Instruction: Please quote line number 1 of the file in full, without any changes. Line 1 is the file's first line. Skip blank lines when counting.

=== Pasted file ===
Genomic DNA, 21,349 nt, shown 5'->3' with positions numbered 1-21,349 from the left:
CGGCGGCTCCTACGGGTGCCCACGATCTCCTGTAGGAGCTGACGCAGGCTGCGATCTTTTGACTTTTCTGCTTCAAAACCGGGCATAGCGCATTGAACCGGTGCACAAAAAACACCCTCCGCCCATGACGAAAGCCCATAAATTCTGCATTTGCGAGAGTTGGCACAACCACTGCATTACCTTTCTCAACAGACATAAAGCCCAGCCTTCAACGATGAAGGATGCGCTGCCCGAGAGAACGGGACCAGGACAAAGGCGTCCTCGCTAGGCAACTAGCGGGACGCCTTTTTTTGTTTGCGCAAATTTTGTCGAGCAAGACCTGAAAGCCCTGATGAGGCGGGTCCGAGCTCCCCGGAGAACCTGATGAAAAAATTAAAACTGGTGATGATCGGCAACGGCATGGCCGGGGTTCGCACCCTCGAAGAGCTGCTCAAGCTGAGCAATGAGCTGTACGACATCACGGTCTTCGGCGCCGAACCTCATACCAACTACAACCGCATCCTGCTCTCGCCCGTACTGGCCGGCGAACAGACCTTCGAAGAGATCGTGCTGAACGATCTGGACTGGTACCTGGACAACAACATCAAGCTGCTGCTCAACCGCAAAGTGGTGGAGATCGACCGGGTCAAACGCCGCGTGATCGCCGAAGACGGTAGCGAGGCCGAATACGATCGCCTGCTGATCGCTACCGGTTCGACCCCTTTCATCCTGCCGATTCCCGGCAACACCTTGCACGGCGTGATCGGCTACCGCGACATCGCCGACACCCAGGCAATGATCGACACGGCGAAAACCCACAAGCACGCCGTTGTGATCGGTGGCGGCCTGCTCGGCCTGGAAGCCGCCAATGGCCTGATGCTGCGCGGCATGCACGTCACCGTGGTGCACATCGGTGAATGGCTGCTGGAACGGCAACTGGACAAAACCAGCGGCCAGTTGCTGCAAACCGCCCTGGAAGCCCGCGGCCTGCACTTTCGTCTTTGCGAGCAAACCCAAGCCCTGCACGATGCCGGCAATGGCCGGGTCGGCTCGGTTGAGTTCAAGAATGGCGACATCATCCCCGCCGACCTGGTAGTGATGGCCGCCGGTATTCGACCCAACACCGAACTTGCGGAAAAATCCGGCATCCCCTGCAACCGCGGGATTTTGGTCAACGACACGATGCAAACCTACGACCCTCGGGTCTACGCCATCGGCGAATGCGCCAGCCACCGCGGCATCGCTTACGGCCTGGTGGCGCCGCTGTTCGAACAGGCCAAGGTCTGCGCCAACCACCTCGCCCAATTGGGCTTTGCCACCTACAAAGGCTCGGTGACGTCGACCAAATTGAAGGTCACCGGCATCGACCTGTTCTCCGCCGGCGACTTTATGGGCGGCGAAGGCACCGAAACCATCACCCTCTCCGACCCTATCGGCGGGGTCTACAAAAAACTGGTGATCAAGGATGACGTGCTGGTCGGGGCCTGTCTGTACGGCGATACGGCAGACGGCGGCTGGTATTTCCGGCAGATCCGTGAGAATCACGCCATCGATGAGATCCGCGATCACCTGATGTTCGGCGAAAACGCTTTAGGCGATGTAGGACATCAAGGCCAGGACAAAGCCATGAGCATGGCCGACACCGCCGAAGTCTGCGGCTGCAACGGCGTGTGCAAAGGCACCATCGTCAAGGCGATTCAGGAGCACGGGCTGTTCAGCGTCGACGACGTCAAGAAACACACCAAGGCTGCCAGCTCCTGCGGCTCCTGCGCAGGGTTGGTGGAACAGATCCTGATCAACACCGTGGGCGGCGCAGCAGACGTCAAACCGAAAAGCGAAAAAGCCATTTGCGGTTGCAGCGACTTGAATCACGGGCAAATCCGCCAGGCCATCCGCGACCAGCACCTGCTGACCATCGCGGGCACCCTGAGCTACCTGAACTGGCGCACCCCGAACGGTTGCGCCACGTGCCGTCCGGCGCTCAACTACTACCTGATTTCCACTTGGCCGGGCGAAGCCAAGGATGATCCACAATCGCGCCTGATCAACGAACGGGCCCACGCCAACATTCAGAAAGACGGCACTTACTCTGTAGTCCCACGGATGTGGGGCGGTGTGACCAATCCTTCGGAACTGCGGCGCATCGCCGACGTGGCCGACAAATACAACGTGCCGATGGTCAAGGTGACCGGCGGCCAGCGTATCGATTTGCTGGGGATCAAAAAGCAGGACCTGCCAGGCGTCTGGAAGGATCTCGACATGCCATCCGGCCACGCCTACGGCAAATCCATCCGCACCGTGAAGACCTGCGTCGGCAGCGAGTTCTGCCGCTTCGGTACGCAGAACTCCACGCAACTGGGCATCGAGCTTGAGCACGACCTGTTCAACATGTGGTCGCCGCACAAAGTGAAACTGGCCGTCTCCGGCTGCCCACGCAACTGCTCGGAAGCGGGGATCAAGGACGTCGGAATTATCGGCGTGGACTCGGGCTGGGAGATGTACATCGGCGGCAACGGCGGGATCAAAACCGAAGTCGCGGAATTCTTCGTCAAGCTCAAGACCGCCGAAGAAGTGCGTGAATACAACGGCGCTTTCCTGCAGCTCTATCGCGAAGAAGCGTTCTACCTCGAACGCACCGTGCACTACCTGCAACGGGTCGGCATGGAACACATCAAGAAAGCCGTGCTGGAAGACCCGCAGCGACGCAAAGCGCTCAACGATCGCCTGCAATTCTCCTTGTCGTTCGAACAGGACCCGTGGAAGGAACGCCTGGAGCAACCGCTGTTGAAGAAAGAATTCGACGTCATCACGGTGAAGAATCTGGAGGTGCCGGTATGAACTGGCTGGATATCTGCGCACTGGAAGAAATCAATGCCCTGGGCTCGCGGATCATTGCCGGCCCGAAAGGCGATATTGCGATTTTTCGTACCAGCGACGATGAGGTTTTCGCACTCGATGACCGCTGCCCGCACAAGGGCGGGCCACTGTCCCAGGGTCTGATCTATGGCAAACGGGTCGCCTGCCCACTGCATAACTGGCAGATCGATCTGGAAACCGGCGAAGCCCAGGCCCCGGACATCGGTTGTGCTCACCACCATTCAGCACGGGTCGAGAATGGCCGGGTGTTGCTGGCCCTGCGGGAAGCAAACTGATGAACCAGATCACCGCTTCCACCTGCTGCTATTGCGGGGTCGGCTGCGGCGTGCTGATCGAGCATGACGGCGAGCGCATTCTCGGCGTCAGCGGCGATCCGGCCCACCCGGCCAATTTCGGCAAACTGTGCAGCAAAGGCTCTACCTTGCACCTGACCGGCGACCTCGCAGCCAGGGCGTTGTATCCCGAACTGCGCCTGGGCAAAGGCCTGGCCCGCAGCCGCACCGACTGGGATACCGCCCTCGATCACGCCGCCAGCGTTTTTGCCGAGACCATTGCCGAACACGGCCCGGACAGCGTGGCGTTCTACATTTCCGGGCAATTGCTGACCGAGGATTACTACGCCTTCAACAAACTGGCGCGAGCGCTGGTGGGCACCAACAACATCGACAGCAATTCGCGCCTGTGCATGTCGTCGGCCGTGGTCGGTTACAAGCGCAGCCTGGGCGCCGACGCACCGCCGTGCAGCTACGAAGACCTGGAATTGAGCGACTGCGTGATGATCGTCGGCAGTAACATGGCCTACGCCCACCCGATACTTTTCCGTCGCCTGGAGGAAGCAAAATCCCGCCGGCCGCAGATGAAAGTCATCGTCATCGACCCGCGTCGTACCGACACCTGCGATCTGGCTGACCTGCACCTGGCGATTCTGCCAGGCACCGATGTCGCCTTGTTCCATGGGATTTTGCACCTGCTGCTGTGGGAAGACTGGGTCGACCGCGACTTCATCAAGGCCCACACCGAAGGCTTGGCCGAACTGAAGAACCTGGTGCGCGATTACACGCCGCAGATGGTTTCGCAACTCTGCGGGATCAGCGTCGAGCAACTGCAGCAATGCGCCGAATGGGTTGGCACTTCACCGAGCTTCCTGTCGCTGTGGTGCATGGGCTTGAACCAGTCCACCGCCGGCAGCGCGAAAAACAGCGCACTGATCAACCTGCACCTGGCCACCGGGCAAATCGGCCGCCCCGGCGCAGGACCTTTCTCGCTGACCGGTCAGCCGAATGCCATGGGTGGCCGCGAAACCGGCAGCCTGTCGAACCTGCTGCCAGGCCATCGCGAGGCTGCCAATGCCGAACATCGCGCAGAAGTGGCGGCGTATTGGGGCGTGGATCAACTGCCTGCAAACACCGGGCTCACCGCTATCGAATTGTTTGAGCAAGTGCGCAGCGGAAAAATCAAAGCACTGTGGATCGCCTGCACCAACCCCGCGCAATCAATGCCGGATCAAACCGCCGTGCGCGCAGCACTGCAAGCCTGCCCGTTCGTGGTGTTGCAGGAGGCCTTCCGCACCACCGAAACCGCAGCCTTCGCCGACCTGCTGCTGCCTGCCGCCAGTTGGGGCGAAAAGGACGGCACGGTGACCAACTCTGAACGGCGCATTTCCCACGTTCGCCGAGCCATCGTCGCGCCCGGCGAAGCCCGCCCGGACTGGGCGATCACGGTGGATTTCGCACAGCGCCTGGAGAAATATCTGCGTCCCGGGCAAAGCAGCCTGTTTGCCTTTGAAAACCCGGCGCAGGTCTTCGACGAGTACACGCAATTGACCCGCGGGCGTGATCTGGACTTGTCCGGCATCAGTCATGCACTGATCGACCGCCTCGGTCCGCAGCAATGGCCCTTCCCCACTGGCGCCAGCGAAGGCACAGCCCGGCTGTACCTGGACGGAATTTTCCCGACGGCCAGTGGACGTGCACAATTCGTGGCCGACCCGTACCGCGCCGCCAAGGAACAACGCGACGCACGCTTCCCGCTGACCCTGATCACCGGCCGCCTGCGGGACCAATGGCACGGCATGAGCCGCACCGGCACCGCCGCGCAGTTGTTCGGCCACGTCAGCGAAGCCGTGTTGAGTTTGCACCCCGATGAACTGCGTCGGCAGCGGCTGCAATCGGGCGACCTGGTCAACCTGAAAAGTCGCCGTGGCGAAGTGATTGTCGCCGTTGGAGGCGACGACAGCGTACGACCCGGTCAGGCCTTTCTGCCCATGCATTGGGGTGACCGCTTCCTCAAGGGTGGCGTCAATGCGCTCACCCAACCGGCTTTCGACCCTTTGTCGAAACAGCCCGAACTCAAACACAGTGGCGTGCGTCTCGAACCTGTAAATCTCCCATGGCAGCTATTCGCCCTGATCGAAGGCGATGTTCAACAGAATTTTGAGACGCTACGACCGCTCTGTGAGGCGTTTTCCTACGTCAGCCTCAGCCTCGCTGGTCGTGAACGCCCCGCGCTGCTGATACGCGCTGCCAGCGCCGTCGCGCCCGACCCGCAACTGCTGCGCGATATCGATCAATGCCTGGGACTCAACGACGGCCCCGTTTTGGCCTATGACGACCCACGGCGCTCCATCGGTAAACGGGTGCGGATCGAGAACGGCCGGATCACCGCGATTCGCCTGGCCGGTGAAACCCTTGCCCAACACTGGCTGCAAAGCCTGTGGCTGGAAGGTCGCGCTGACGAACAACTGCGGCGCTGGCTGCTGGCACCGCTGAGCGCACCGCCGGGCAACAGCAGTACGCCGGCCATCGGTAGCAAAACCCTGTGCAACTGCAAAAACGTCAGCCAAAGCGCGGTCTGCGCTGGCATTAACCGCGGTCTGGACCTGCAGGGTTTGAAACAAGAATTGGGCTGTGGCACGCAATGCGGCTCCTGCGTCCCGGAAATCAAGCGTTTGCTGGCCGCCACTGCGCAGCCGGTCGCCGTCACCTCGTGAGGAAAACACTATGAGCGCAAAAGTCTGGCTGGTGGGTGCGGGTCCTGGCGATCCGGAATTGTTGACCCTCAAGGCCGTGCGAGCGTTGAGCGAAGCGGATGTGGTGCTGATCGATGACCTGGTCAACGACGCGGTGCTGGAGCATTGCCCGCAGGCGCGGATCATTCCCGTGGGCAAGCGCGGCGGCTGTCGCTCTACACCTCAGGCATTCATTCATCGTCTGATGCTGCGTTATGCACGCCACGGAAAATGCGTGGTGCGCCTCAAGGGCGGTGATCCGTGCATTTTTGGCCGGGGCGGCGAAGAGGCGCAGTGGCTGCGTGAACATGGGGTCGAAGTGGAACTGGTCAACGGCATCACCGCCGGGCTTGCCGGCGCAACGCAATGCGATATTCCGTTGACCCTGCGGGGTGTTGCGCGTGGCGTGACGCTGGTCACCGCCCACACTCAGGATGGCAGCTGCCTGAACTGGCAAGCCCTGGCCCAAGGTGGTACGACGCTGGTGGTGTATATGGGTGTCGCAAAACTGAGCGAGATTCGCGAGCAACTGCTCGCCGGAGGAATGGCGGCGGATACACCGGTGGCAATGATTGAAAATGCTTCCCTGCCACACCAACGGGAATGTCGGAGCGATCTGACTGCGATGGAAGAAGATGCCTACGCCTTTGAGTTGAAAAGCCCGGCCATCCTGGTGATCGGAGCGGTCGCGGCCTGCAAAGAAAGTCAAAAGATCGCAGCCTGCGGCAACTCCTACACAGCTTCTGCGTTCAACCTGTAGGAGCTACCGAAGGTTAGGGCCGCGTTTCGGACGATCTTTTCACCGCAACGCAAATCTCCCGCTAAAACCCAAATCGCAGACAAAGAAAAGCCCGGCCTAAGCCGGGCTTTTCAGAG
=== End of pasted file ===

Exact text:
Genomic DNA, 21,349 nt, shown 5'->3' with positions numbered 1-21,349 from the left: